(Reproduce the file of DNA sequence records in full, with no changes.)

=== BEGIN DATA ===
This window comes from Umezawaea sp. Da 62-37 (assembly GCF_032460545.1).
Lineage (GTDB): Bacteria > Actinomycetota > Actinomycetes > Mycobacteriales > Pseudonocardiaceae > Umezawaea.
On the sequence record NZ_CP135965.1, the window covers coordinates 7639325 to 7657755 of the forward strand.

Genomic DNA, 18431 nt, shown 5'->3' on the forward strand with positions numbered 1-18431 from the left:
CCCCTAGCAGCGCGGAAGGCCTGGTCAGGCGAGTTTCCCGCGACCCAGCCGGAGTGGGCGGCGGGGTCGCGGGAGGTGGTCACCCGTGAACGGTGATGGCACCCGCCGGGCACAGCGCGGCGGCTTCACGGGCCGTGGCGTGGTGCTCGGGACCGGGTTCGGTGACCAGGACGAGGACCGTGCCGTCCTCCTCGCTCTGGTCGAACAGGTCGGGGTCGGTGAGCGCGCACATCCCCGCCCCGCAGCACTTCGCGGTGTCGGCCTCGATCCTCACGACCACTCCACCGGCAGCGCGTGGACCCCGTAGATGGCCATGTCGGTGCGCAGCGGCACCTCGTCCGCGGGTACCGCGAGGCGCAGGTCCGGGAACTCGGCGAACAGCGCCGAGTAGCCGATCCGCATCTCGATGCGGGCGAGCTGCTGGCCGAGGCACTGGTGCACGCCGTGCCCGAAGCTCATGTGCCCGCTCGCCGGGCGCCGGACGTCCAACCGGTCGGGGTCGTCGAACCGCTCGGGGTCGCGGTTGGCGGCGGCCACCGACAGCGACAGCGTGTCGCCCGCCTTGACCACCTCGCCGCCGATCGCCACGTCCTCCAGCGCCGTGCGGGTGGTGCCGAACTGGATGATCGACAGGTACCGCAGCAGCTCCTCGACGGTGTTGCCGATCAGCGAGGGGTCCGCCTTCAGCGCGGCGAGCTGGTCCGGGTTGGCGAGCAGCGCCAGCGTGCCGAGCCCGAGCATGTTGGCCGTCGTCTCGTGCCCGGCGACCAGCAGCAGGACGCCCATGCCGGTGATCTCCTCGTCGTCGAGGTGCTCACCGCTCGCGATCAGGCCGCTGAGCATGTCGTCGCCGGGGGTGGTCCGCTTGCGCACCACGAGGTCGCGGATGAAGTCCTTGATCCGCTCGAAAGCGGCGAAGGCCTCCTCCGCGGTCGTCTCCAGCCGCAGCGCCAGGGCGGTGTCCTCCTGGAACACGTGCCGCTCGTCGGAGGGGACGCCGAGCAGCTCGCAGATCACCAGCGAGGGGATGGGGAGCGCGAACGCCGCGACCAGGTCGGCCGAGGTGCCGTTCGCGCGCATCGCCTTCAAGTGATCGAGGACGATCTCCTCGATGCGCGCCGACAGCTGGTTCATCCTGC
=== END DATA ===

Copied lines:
This window comes from Umezawaea sp. Da 62-37 (assembly GCF_032460545.1).
Lineage (GTDB): Bacteria > Actinomycetota > Actinomycetes > Mycobacteriales > Pseudonocardiaceae > Umezawaea.
On the sequence record NZ_CP135965.1, the window covers coordinates 7639325 to 7657755 of the forward strand.

Genomic DNA, 18431 nt, shown 5'->3' on the forward strand with positions numbered 1-18431 from the left:
CCCCTAGCAGCGCGGAAGGCCTGGTCAGGCGAGTTTCCCGCGACCCAGCCGGAGTGGGCGGCGGGGTCGCGGGAGGTGGTCACCCGTGAACGGTGATGGCACCCGCCGGGCACAGCGCGGCGGCTTCACGGGCCGTGGCGTGGTGCTCGGGACCGGGTTCGGTGACCAGGACGAGGACCGTGCCGTCCTCCTCGCTCTGGTCGAACAGGTCGGGGTCGGTGAGCGCGCACATCCCCGCCCCGCAGCACTTCGCGGTGTCGGCCTCGATCCTCACGACCACTCCACCGGCAGCGCGTGGACCCCGTAGATGGCCATGTCGGTGCGCAGCGGCACCTCGTCCGCGGGTACCGCGAGGCGCAGGTCCGGGAACTCGGCGAACAGCGCCGAGTAGCCGATCCGCATCTCGATGCGGGCGAGCTGCTGGCCGAGGCACTGGTGCACGCCGTGCCCGAAGCTCATGTGCCCGCTCGCCGGGCGCCGGACGTCCAACCGGTCGGGGTCGTCGAACCGCTCGGGGTCGCGGTTGGCGGCGGCCACCGACAGCGACAGCGTGTCGCCCGCCTTGACCACCTCGCCGCCGATCGCCACGTCCTCCAGCGCCGTGCGGGTGGTGCCGAACTGGATGATCGACAGGTACCGCAGCAGCTCCTCGACGGTGTTGCCGATCAGCGAGGGGTCCGCCTTCAGCGCGGCGAGCTGGTCCGGGTTGGCGAGCAGCGCCAGCGTGCCGAGCCCGAGCATGTTGGCCGTCGTCTCGTGCCCGGCGACCAGCAGCAGGACGCCCATGCCGGTGATCTCCTCGTCGTCGAGGTGCTCACCGCTCGCGATCAGGCCGCTGAGCATGTCGTCGCCGGGGGTGGTCCGCTTGCGCACCACGAGGTCGCGGATGAAGTCCTTGATCCGCTCGAAAGCGGCGAAGGCCTCCTCCGCGGTCGTCTCCAGCCGCAGCGCCAGGGCGGTGTCCTCCTGGAACACGTGCCGCTCGTCGGAGGGGACGCCGAGCAGCTCGCAGATCACCAGCGAGGGGATGGGGAGCGCGAACGCCGCGACCAGGTCGGCCGAGGTGCCGTTCGCGCGCATCGCCTTCAAGTGATCGAGGACGATCTCCTCGATGCGCGCCGACAGCTGGTTCATCCTGC